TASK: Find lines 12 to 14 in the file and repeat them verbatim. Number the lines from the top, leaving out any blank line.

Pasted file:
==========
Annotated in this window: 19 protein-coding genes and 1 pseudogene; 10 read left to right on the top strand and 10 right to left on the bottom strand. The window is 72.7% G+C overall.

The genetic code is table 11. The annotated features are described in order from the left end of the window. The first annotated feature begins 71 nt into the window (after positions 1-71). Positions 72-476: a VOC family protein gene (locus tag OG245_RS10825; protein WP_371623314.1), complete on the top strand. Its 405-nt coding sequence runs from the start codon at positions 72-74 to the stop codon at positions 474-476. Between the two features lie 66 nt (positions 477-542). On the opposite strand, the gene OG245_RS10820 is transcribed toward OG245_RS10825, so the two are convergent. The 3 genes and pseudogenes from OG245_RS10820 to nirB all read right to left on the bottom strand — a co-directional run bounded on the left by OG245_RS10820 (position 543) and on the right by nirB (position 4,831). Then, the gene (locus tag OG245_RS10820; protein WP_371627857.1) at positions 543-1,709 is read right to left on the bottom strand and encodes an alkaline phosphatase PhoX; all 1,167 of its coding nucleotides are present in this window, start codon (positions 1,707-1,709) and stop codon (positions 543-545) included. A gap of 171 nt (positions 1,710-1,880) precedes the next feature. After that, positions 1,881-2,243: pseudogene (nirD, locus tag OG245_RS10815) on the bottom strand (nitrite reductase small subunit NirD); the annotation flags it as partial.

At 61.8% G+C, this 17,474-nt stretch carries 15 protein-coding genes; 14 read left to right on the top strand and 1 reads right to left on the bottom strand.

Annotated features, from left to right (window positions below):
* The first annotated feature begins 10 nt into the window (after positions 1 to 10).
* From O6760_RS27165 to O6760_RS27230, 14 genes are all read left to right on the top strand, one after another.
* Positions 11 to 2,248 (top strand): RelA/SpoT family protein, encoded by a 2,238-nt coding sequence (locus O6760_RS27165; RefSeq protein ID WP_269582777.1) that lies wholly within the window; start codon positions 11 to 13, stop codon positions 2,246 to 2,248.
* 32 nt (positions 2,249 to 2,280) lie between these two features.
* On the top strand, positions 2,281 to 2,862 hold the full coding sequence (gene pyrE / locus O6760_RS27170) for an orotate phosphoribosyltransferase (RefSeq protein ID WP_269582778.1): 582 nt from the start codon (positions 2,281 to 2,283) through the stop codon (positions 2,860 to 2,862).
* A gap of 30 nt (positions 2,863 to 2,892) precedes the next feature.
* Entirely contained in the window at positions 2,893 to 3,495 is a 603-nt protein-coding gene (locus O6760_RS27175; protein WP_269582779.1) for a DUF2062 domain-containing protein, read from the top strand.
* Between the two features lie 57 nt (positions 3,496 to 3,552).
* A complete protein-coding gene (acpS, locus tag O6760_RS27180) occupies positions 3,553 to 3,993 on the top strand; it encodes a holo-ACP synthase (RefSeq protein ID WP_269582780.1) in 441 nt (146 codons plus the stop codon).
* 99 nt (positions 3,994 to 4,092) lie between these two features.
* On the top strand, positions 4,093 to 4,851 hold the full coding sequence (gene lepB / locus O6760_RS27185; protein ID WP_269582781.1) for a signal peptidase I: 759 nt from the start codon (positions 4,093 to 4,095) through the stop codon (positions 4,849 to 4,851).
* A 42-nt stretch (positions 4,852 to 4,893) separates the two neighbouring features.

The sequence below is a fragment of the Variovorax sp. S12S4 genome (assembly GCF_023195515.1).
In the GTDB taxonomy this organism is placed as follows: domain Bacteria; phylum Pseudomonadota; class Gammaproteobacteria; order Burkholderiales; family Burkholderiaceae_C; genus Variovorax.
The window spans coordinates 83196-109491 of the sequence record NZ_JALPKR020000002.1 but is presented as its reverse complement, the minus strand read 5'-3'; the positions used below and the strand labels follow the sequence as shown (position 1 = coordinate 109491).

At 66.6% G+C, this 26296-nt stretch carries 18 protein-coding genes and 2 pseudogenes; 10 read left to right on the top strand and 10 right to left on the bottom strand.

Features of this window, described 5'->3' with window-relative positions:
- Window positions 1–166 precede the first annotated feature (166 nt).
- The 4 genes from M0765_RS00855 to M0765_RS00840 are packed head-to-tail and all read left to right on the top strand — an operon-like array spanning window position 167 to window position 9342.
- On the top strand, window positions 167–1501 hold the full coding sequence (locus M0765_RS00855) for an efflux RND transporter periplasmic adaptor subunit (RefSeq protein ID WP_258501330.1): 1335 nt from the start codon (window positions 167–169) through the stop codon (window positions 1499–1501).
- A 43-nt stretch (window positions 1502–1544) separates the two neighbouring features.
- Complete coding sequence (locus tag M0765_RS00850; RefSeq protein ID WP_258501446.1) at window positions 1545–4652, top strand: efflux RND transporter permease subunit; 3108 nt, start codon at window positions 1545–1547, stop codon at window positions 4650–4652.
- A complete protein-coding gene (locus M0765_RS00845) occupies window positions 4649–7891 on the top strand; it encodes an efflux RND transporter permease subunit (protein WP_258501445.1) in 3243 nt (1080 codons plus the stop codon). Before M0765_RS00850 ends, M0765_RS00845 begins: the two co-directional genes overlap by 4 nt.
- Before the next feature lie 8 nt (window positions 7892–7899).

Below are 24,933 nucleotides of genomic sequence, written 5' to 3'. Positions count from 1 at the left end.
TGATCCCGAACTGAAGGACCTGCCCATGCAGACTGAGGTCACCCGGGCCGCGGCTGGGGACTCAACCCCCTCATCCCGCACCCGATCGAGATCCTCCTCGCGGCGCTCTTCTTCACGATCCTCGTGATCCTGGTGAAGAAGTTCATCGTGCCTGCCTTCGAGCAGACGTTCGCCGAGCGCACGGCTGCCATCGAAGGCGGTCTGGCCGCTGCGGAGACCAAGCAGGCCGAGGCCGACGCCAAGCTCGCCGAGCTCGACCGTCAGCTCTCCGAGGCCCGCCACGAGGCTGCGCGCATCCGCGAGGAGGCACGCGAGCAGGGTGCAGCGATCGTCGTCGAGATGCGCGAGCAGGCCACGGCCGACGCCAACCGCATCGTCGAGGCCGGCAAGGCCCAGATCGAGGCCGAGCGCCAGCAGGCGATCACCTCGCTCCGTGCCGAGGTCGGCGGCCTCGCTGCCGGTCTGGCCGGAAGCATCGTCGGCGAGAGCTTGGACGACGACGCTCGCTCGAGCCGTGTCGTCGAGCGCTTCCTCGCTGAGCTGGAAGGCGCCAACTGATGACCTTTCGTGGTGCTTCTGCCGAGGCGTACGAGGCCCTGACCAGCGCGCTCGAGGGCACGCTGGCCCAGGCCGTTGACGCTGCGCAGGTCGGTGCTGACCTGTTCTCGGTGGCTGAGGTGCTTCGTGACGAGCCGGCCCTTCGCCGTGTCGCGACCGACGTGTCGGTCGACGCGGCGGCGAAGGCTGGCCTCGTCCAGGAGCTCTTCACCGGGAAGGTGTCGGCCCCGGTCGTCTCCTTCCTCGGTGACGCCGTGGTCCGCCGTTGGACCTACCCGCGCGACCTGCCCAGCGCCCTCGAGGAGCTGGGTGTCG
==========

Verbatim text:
* Between the two features lie 57 nt (positions 3,496 to 3,552).
* A complete protein-coding gene (acpS, locus tag O6760_RS27180) occupies positions 3,553 to 3,993 on the top strand; it encodes a holo-ACP synthase (RefSeq protein ID WP_269582780.1) in 441 nt (146 codons plus the stop codon).
* 99 nt (positions 3,994 to 4,092) lie between these two features.